Property Eligibility
One-to four-unit principal residences, one-unit second homes, or one-unit investor properties including units in condos, co-ops, and PUDs. No manufactured housing.
Borrower Eligibility
Eligible borrowers include individual home buyers, investors, nonprofit organizations, or local government agencies. Borrowers must have satisfactory credit to qualify for a Fannie Mae loan (680 minimum credit score is a general guideline)
Down payment requirements
Fannie Mae currently requires a minimum of 5% down for owner occupied single unit residences but more on other types of properties and ownership. Read more about Fannie Mae guidelines regarding down payment requirements.
Most renovation work must be completed by a licensed contractor who must be approved by Fannie Mae prior to the close of the loan. The lender will “hold back” funds required for work and will disburse funds directly to the contractor when completed.
The final fantastic component of this type of mortgage is that, if you are an owner occupant, you can finance up to 6 months of your monthly mortgage payment to cover your the mortgage payments while the work is being done. This feature is available to everyone, but works best for renters since your rent payment is not added to your debt ratio when computing how much you are eligible to borrow.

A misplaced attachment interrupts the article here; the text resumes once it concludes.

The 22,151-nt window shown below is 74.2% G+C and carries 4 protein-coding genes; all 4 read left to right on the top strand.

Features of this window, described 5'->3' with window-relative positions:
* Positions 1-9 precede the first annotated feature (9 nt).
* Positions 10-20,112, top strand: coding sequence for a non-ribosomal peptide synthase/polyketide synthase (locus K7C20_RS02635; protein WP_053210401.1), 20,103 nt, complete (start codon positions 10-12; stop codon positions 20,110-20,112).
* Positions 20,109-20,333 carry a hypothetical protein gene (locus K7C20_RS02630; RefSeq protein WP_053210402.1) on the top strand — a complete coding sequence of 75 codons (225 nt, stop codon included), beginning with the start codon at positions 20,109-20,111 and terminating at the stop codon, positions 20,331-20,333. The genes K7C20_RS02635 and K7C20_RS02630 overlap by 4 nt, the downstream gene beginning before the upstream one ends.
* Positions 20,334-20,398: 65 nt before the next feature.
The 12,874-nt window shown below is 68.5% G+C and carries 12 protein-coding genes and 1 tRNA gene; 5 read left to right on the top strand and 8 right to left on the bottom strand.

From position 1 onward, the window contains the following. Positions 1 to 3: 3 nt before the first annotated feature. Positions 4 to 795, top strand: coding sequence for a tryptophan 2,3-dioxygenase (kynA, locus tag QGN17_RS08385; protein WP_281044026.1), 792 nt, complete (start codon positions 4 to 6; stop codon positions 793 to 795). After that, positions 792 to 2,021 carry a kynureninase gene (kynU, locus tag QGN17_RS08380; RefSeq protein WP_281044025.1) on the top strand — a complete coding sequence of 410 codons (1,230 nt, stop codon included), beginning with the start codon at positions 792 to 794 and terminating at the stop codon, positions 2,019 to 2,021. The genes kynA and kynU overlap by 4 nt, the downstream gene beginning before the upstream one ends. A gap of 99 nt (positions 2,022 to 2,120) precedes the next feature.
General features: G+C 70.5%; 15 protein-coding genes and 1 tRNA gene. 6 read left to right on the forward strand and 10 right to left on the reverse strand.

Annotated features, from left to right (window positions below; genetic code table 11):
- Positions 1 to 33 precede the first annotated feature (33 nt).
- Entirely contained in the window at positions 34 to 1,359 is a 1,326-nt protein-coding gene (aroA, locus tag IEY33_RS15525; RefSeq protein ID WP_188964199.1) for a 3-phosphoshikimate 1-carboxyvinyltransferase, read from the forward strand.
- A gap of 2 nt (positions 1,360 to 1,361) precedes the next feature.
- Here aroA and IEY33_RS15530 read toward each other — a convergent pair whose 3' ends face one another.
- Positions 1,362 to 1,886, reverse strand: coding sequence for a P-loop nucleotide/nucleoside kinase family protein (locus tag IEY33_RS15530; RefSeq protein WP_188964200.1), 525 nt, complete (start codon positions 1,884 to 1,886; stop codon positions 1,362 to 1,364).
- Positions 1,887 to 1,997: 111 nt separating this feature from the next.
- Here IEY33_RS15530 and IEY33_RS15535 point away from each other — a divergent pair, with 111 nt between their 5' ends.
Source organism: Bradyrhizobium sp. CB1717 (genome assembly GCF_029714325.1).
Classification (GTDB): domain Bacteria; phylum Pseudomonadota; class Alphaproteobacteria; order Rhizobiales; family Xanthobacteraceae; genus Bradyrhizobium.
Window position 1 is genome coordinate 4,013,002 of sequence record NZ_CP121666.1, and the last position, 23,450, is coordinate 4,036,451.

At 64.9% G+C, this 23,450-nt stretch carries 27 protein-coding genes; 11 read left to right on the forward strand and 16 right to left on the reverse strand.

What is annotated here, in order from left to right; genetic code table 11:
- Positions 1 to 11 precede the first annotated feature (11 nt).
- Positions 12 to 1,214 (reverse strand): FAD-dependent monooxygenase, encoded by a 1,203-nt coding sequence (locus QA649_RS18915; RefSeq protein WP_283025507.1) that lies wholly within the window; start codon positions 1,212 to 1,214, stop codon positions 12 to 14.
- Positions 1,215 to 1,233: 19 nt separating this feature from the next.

While adding mortgage payments to your loan will increase your loan amount and your monthly payments, you are generally purchasing a lower priced home than it will be worth once renovations are completed. Remember you are very likely buying a “fixer” because of the lower price point than new or renovated homes usually sell for in any given neighborhood.

NOTE: Not all lenders offer this loan, or some may not offer all the features described above, so you may have to shop lenders to find the features you are looking for in your home renovation loan.